The Presidential Years

But if too little privacy was irksome, loneliness was more difficult. The demands of public life rested uneasily with private life. Mandela often lamented – as did his family – that the struggle had deprived them of a normal family life. Release from prison brought some respite but negotiations and the election campaign were voracious in their demands on the political leadership. Entry into government brought new constraints and challenges.

The four years after release from prison had at least initially brought the joy of interaction with children, grandchildren and other relatives in Johannesburg, if in some cases constrained by the effects of long years of separation or absence, and circumscribed by the demanding schedule of that period.

After he and Winnie Madikizela-Mandela had separated in 1992, he had moved to what become his home in Houghton for the next six years. His granddaughter, Rochelle Mtirara, who had been one of his visitors in prison, stayed there with him, giving him both personal and administrative support. Four of his grandchildren also stayed there.

But after going into government, South Africa’s separate legislative and administrative capitals took some of that away. It meant that the executive lived in Cape Town when Parliament was in session, and the sessions were now expanded because a whole new legislative framework had to be constructed to facilitate the country’s transformation. For Mandela that meant living a somewhat lonely life in the official residence, Genadendal, away from grandchildren and other relatives. His schedule became even more demanding, combining the needs of government and the ANC, domestic and international. ‘One gets used to it,’ he told a journalist, ‘but it destroys family life. ... I miss children, just being able to be with children at the end of the day and listen to their chatter.’779 He also complained after a while about the absence of time to think and read beyond official documents.

It became all the more testing as private difficulties were refracted in media rumours and speculation and then became public. Personal problems and emotions combined with political challenges and loyalties when he dismissed Winnie Mandela from the Cabinet in April 1995.

When, not long after that he initiated divorce proceedings, although he shared the pain during the court proceedings, he asked the media to keep a distance.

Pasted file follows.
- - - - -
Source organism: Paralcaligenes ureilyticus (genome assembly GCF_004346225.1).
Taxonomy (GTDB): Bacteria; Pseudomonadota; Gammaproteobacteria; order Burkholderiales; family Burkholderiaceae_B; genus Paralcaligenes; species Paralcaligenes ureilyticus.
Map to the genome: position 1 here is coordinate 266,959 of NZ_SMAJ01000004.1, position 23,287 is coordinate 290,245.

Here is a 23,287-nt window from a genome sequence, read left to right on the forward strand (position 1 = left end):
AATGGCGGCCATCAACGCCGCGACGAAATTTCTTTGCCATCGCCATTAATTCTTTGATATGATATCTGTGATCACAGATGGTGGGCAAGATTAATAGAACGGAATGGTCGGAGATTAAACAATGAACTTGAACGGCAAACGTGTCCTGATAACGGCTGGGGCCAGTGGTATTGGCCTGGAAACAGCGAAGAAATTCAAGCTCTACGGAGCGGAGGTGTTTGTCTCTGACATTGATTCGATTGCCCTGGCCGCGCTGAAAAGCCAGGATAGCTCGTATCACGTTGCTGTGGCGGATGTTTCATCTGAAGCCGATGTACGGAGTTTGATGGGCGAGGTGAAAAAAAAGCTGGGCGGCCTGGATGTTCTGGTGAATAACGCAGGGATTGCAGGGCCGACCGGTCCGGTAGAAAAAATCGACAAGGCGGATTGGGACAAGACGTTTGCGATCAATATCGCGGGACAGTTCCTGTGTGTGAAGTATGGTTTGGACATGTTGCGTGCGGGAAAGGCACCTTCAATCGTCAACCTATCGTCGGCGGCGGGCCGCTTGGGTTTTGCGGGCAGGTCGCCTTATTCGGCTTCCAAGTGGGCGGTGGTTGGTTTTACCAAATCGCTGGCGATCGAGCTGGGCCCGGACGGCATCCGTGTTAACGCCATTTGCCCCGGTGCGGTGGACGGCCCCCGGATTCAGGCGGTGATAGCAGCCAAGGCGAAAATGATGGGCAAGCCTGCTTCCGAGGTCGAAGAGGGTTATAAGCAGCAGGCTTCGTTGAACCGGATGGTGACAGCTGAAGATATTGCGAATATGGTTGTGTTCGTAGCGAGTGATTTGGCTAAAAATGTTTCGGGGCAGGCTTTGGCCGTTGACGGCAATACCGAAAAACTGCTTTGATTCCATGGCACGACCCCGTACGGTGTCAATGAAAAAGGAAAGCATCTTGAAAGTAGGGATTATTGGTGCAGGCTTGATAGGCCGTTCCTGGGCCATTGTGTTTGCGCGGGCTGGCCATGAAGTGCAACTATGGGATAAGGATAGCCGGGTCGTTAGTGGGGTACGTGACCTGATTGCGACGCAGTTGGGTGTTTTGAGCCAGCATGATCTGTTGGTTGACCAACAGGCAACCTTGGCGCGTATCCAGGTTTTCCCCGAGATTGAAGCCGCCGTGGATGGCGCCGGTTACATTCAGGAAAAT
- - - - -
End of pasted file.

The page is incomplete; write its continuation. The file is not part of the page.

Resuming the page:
This is a very sensitive matter, highly personal. …You’ll understand that we have been together since 1958 and whatever is happening is something which causes deep trauma and I would therefore appreciate if you don’t interrogate me on the matter.780

And then weeks later, towards the end of 1995, Rochelle told him she needed to move from the house because she was finding it difficult to study while there. ‘She is a wonderful, caring child,’ he told the media, ‘but people are always calling her so that they can get to me and she has no life of her own.’781 He confided his feelings to a notebook.

As usual after 9 pm granddaughter Rochelle sits on my bed after giving me my eye treatment. I expect a few kind words from her before she kisses me ‘goodnight.’ Instead she drops a bomb. ‘Granddad,’ she says, ‘I must give you a report which will leave [you] completely devastated. It is not the type of thing you expect from me. ... As a result I will leave home immediately and settle elsewhere. You have always stressed the importance of education generally and specifically with regard to myself and the Thembu Royal House, whose performance in this regard has always been less than mediocre. You have given me full support in this regard. You will always be in my thoughts Grandpa. But I am leaving home to settle elsewhere.’ Although courteous throughout, she spoke fearlessly and clearly. I was stunned and could not believe it was my own grandchild who was tearing my heart apart. She has always been most meticulous in looking after me, taking off my shoes and socks before I retired to bed, telling me beautiful stories, enquiring what time I wanted my breakfast the following morning.782